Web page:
HSBC Drops Out of Retail Banking in Russia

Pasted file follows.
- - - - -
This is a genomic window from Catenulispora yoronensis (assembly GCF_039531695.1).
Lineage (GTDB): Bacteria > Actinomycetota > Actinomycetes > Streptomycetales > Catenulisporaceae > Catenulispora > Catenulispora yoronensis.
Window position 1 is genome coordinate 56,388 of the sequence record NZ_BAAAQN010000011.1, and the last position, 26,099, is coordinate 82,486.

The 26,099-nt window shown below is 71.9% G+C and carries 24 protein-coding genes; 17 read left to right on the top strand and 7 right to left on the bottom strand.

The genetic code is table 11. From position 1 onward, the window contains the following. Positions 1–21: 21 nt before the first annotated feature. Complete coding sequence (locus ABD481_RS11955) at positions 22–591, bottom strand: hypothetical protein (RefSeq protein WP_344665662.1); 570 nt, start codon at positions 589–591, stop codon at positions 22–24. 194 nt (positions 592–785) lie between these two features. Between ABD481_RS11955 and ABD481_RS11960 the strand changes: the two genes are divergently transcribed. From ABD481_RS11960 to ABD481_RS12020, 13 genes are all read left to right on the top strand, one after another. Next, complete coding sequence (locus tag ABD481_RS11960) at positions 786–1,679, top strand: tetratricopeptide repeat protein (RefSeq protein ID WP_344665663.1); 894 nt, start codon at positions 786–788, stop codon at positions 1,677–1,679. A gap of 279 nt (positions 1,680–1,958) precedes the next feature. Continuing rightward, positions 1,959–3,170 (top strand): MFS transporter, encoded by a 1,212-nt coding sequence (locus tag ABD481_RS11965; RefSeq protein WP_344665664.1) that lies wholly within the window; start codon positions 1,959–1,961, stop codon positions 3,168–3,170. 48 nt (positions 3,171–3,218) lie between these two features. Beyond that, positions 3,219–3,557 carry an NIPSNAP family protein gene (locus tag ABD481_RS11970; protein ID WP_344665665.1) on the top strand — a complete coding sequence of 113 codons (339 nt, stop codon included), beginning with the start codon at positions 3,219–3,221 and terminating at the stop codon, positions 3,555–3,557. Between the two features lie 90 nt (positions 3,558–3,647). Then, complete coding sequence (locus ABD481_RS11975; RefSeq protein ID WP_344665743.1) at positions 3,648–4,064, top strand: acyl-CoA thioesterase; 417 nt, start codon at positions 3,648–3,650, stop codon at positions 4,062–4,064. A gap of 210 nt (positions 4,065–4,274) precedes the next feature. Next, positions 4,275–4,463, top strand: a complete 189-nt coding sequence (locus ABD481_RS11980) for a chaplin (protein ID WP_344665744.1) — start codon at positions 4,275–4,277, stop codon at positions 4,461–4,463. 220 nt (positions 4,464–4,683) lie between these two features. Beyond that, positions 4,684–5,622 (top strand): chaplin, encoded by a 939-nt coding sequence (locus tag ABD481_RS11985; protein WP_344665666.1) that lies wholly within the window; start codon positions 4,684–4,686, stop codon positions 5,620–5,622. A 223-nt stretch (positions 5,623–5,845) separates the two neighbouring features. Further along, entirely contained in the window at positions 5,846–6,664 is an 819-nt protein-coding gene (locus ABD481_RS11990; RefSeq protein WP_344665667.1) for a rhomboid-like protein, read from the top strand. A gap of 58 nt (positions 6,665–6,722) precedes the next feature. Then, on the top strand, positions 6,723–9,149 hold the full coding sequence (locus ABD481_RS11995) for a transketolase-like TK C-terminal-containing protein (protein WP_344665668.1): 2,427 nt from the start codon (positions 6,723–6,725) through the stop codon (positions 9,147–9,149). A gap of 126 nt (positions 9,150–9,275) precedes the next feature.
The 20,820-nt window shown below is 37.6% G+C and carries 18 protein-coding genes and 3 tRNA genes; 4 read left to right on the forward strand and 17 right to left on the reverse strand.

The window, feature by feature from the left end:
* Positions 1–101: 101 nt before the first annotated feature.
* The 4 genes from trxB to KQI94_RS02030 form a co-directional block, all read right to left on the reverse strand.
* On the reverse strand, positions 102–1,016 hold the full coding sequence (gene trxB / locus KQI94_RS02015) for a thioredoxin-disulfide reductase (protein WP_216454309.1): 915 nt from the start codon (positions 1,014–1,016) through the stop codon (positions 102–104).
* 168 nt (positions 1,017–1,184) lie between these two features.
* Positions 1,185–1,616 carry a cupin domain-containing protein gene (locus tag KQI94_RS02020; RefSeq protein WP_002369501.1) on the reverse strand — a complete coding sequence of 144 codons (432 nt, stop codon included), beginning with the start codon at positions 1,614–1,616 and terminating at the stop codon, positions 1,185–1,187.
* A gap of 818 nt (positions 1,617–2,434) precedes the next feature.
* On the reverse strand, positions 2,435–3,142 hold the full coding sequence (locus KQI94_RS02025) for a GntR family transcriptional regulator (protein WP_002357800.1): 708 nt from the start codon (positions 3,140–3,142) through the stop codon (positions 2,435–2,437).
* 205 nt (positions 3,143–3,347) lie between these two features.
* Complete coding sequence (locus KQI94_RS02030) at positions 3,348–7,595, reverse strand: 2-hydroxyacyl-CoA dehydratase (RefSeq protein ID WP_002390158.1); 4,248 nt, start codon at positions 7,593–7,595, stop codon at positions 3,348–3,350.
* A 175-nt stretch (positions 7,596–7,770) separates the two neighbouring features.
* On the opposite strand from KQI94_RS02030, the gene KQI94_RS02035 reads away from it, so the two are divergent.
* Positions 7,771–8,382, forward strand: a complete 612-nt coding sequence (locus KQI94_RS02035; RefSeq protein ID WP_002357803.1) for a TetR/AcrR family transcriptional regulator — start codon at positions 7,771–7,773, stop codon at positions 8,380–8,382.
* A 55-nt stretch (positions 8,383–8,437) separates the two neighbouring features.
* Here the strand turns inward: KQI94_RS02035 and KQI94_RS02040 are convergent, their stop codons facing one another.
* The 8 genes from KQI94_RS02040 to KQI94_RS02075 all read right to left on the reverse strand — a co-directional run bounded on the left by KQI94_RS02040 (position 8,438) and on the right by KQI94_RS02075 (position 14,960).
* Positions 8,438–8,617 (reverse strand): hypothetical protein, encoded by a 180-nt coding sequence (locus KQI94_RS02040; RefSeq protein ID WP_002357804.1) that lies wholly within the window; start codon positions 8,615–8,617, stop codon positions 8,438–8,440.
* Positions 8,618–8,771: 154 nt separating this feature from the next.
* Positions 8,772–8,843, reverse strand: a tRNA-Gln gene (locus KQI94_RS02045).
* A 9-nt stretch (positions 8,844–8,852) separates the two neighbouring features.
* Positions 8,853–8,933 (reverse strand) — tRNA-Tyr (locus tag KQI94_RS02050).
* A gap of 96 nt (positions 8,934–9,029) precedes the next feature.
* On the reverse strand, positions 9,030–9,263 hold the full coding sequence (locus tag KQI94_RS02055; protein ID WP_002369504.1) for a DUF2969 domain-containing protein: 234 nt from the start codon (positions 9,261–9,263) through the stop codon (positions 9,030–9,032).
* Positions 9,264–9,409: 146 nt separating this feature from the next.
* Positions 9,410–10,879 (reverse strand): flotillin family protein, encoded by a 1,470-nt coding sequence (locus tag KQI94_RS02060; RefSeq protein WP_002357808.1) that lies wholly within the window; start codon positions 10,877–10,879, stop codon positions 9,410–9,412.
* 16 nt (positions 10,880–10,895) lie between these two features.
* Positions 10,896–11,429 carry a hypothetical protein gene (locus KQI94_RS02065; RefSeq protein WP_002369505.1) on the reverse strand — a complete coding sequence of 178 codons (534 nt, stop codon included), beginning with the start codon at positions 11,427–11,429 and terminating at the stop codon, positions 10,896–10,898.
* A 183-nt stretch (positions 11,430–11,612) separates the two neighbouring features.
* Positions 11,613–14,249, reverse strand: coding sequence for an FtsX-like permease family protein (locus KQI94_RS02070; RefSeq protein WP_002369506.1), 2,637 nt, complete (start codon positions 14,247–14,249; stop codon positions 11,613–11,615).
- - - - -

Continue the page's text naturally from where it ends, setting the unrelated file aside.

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HSBC on Monday became the latest foreign bank to pull out of retail banking in Russia as large state-owned banks have come to dominate a business that had been expected to provide a rich growth opportunity for foreign institutions, The New York Times DealBook blog reported. HSBC, Europe’s largest bank by assets, said it would close five retail branches in Moscow and St. Petersburg and focus instead on providing global lending services to industrial and corporate clients. The manager of the bank’s Russian operations, Huseyin Ozkaya, said in a statement that a review of the market showed corporate banking offered the ‘‘strongest opportunity’’ for HSBC in Russia. HSBC started its retail business just two years ago, with a grand opening on Bolshaya Nikitskaya Street in Moscow. Its withdrawal comes after Barclays of Britain and Banco Santander of Spain either quit or scaled back plans to open retail banks. This is a sharp change from a few years ago, when foreign banks piled into the country and expectations for quick growth in retail banking were high. Foreign banks attracted consumers with new services like Internet banking, linked investment accounts and online bill payments. But the business was considered particularly appealing because foreign banks were thought likely to benefit from Russians’ deep distrust of their own financial institutions, after a series of scandals and ruble devaluations wiped out savings in the 1990s. The expected erosion of Russian state banks’ share of the retail market, however, never took place. Sberbank, a former Soviet retail bank, began offering similar services to those of foreign banks. Sberbank then bolstered its reputation after the global financial crisis by taking pains to emphasize its state-backed financial stability as Western banks teetered. Read more.